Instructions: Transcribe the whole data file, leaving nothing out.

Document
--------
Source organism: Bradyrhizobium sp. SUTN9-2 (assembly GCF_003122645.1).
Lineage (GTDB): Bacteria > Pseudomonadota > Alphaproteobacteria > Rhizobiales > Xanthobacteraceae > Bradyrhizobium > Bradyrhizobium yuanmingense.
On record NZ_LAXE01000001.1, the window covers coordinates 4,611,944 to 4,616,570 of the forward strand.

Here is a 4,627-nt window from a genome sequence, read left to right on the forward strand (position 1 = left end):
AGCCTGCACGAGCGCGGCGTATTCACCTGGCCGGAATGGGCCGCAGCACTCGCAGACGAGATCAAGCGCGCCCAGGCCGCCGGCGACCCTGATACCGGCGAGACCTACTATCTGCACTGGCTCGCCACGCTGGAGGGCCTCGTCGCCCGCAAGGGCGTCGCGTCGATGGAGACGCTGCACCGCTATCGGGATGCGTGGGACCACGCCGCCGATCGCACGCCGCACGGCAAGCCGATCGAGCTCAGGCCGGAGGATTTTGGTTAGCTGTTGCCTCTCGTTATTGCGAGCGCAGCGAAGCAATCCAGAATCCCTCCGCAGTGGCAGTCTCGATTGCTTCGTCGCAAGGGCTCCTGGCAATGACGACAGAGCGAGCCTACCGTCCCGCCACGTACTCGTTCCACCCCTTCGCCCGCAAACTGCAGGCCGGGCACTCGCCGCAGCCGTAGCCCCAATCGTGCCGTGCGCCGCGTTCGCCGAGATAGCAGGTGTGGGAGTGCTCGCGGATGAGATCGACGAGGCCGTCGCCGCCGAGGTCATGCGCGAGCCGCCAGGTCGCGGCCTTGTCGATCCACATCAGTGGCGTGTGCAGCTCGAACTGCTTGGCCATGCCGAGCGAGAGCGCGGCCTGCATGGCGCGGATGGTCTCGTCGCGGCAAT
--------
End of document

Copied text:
Source organism: Bradyrhizobium sp. SUTN9-2 (assembly GCF_003122645.1).
Lineage (GTDB): Bacteria > Pseudomonadota > Alphaproteobacteria > Rhizobiales > Xanthobacteraceae > Bradyrhizobium > Bradyrhizobium yuanmingense.
On record NZ_LAXE01000001.1, the window covers coordinates 4,611,944 to 4,616,570 of the forward strand.

Here is a 4,627-nt window from a genome sequence, read left to right on the forward strand (position 1 = left end):
AGCCTGCACGAGCGCGGCGTATTCACCTGGCCGGAATGGGCCGCAGCACTCGCAGACGAGATCAAGCGCGCCCAGGCCGCCGGCGACCCTGATACCGGCGAGACCTACTATCTGCACTGGCTCGCCACGCTGGAGGGCCTCGTCGCCCGCAAGGGCGTCGCGTCGATGGAGACGCTGCACCGCTATCGGGATGCGTGGGACCACGCCGCCGATCGCACGCCGCACGGCAAGCCGATCGAGCTCAGGCCGGAGGATTTTGGTTAGCTGTTGCCTCTCGTTATTGCGAGCGCAGCGAAGCAATCCAGAATCCCTCCGCAGTGGCAGTCTCGATTGCTTCGTCGCAAGGGCTCCTGGCAATGACGACAGAGCGAGCCTACCGTCCCGCCACGTACTCGTTCCACCCCTTCGCCCGCAAACTGCAGGCCGGGCACTCGCCGCAGCCGTAGCCCCAATCGTGCCGTGCGCCGCGTTCGCCGAGATAGCAGGTGTGGGAGTGCTCGCGGATGAGATCGACGAGGCCGTCGCCGCCGAGGTCATGCGCGAGCCGCCAGGTCGCGGCCTTGTCGATCCACATCAGTGGCGTGTGCAGCTCGAACTGCTTGGCCATGCCGAGCGAGAGCGCGGCCTGCATGGCGCGGATGGTCTCGTCGCGGCAAT